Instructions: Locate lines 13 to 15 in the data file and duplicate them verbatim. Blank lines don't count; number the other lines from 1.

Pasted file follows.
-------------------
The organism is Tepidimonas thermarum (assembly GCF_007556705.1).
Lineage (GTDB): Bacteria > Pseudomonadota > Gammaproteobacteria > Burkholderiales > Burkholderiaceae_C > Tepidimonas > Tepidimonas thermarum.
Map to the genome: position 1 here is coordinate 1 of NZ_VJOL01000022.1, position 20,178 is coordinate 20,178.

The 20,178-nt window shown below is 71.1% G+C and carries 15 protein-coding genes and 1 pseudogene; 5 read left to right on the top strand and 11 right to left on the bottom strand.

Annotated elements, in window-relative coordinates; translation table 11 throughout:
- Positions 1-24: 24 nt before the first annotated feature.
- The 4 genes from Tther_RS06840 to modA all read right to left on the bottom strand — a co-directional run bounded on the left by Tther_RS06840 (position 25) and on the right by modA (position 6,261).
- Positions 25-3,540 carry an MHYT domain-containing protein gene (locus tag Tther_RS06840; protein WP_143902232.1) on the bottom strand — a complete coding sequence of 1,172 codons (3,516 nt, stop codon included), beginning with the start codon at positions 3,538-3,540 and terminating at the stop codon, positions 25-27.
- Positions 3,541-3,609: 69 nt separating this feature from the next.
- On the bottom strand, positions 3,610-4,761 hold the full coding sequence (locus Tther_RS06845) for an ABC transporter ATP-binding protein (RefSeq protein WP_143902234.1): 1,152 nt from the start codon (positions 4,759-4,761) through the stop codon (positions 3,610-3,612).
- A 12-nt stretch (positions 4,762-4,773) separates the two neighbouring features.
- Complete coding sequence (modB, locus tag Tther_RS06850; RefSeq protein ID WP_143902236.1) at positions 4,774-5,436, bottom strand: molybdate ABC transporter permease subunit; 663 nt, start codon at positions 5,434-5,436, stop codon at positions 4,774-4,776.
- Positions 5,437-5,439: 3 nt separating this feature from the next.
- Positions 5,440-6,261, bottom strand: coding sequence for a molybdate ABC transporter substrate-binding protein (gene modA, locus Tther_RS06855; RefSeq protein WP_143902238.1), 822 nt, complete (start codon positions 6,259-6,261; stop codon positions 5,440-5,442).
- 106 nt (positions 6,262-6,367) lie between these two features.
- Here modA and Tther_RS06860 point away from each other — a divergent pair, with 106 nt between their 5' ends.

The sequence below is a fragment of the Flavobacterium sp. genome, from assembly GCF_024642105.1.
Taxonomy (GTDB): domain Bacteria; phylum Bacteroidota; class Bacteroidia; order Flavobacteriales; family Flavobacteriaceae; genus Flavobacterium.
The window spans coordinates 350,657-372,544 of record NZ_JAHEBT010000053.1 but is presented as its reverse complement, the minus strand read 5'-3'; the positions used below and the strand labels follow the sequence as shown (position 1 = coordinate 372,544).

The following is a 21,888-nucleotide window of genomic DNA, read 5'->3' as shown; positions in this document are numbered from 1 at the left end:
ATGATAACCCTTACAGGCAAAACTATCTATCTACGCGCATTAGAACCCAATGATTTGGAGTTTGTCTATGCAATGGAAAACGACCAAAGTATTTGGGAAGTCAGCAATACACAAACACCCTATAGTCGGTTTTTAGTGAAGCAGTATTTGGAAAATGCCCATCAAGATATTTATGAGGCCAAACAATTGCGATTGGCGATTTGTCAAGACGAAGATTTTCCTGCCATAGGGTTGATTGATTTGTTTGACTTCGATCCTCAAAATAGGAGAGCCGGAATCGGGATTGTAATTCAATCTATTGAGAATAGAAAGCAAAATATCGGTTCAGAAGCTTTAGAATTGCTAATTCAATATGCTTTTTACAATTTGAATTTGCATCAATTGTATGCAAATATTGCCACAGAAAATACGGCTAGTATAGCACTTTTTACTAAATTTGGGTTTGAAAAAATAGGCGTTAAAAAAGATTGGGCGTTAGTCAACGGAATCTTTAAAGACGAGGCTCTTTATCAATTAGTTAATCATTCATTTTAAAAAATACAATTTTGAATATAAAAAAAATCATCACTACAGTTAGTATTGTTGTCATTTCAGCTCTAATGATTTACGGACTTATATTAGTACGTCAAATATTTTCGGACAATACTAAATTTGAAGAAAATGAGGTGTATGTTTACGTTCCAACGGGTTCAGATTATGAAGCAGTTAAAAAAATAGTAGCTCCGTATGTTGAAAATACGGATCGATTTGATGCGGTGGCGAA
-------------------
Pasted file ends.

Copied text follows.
- Positions 5,437-5,439: 3 nt separating this feature from the next.
- Positions 5,440-6,261, bottom strand: coding sequence for a molybdate ABC transporter substrate-binding protein (gene modA, locus Tther_RS06855; RefSeq protein WP_143902238.1), 822 nt, complete (start codon positions 6,259-6,261; stop codon positions 5,440-5,442).
- 106 nt (positions 6,262-6,367) lie between these two features.